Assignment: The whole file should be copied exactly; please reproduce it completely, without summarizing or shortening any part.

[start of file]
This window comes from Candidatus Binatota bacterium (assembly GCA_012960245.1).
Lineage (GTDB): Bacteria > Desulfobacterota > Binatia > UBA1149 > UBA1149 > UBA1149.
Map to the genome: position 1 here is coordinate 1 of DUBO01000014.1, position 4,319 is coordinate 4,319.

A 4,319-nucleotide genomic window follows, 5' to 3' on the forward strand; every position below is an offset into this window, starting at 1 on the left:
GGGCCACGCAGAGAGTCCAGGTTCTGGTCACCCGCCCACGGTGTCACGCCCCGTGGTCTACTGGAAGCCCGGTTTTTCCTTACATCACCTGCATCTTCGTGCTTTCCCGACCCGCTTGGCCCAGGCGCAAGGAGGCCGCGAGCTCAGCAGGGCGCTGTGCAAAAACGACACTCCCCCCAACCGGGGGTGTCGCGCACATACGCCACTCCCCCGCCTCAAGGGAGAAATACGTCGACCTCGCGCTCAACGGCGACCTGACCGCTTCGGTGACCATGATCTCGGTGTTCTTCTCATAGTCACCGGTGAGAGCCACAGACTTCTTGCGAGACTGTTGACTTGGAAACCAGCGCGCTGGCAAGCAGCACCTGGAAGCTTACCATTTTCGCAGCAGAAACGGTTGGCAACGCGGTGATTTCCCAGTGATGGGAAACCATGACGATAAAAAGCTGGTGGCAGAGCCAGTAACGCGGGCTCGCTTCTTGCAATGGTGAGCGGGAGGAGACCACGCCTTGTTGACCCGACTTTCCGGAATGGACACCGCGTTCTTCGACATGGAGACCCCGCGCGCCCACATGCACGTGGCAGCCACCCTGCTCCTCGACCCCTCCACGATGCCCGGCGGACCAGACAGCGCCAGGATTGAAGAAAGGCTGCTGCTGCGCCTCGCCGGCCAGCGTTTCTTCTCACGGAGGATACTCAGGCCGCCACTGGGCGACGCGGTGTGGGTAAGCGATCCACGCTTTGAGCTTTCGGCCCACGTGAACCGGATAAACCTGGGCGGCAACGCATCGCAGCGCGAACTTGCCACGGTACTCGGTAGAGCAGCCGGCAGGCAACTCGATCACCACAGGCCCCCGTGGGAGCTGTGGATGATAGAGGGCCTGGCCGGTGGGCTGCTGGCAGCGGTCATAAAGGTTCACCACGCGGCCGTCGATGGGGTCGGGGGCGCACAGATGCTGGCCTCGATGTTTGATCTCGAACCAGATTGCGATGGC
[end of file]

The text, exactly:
This window comes from Candidatus Binatota bacterium (assembly GCA_012960245.1).
Lineage (GTDB): Bacteria > Desulfobacterota > Binatia > UBA1149 > UBA1149 > UBA1149.
Map to the genome: position 1 here is coordinate 1 of DUBO01000014.1, position 4,319 is coordinate 4,319.

A 4,319-nucleotide genomic window follows, 5' to 3' on the forward strand; every position below is an offset into this window, starting at 1 on the left:
GGGCCACGCAGAGAGTCCAGGTTCTGGTCACCCGCCCACGGTGTCACGCCCCGTGGTCTACTGGAAGCCCGGTTTTTCCTTACATCACCTGCATCTTCGTGCTTTCCCGACCCGCTTGGCCCAGGCGCAAGGAGGCCGCGAGCTCAGCAGGGCGCTGTGCAAAAACGACACTCCCCCCAACCGGGGGTGTCGCGCACATACGCCACTCCCCCGCCTCAAGGGAGAAATACGTCGACCTCGCGCTCAACGGCGACCTGACCGCTTCGGTGACCATGATCTCGGTGTTCTTCTCATAGTCACCGGTGAGAGCCACAGACTTCTTGCGAGACTGTTGACTTGGAAACCAGCGCGCTGGCAAGCAGCACCTGGAAGCTTACCATTTTCGCAGCAGAAACGGTTGGCAACGCGGTGATTTCCCAGTGATGGGAAACCATGACGATAAAAAGCTGGTGGCAGAGCCAGTAACGCGGGCTCGCTTCTTGCAATGGTGAGCGGGAGGAGACCACGCCTTGTTGACCCGACTTTCCGGAATGGACACCGCGTTCTTCGACATGGAGACCCCGCGCGCCCACATGCACGTGGCAGCCACCCTGCTCCTCGACCCCTCCACGATGCCCGGCGGACCAGACAGCGCCAGGATTGAAGAAAGGCTGCTGCTGCGCCTCGCCGGCCAGCGTTTCTTCTCACGGAGGATACTCAGGCCGCCACTGGGCGACGCGGTGTGGGTAAGCGATCCACGCTTTGAGCTTTCGGCCCACGTGAACCGGATAAACCTGGGCGGCAACGCATCGCAGCGCGAACTTGCCACGGTACTCGGTAGAGCAGCCGGCAGGCAACTCGATCACCACAGGCCCCCGTGGGAGCTGTGGATGATAGAGGGCCTGGCCGGTGGGCTGCTGGCAGCGGTCATAAAGGTTCACCACGCGGCCGTCGATGGGGTCGGGGGCGCACAGATGCTGGCCTCGATGTTTGATCTCGAACCAGATTGCGATGGC